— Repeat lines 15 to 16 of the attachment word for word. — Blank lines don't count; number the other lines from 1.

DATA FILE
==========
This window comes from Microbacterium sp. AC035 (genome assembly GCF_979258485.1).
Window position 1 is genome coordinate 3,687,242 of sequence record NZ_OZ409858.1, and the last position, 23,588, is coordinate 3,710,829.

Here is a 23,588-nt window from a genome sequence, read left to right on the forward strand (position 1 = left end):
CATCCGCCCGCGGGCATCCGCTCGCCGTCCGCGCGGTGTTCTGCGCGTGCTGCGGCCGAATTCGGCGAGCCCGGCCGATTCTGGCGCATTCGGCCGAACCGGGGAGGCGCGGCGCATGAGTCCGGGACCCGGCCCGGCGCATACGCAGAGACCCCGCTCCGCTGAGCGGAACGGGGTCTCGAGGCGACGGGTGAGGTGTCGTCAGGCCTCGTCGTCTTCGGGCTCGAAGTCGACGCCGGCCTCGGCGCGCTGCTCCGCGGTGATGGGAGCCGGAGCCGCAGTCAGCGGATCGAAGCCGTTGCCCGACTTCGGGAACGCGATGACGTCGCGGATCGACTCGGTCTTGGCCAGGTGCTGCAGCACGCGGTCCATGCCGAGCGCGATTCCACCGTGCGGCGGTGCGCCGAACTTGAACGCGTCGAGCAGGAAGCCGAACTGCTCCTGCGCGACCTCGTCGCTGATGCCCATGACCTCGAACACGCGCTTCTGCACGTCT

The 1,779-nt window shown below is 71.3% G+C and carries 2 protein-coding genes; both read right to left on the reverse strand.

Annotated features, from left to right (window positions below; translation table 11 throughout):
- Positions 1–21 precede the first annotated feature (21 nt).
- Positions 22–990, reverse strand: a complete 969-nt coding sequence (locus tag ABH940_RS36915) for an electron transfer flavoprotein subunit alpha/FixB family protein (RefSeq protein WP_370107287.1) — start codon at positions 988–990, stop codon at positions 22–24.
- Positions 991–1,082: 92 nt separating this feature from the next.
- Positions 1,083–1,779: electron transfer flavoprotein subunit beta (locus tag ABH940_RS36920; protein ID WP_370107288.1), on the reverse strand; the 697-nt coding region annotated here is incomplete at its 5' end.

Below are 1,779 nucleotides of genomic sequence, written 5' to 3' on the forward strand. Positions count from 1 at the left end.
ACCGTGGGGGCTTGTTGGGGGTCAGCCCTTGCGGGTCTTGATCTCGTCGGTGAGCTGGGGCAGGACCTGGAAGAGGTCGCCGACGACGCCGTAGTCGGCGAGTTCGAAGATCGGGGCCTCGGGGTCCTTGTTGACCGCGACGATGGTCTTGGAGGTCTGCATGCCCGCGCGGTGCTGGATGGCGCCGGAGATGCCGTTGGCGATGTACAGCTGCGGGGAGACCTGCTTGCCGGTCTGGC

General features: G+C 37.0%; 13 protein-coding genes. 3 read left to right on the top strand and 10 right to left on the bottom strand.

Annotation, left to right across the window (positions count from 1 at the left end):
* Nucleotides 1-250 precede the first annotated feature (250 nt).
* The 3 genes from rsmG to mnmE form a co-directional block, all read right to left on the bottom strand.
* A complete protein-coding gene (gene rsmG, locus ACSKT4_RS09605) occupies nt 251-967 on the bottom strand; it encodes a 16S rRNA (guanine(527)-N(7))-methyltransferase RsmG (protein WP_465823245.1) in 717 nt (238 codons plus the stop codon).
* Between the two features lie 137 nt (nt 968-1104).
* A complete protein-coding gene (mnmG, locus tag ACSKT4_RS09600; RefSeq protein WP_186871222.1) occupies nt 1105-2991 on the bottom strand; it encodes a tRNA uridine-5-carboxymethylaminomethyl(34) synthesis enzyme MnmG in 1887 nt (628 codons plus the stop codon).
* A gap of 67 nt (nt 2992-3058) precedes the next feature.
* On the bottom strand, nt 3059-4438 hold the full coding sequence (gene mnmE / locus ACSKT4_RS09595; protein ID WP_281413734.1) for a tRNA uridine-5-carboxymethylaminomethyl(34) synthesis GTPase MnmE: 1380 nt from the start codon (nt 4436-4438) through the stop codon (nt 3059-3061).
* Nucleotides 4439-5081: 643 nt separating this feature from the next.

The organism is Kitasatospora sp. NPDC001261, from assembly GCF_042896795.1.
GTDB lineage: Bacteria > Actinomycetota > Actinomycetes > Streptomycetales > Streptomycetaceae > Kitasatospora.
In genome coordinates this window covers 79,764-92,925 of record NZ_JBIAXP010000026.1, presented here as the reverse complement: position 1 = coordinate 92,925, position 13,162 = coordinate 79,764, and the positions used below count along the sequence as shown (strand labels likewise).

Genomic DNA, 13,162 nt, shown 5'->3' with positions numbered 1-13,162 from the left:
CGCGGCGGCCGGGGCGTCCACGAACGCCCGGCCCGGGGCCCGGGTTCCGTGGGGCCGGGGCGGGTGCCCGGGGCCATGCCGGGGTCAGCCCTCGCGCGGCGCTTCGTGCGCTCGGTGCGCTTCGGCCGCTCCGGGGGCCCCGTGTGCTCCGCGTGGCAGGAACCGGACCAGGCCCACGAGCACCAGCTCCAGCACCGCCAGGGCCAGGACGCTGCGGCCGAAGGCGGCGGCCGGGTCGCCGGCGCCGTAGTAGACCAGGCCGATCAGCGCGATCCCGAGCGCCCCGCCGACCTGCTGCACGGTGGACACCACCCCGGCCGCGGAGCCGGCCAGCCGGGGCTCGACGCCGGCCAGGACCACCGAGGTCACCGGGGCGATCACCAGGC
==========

* Nucleotides 1-250 precede the first annotated feature (250 nt).
* The 3 genes from rsmG to mnmE form a co-directional block, all read right to left on the bottom strand.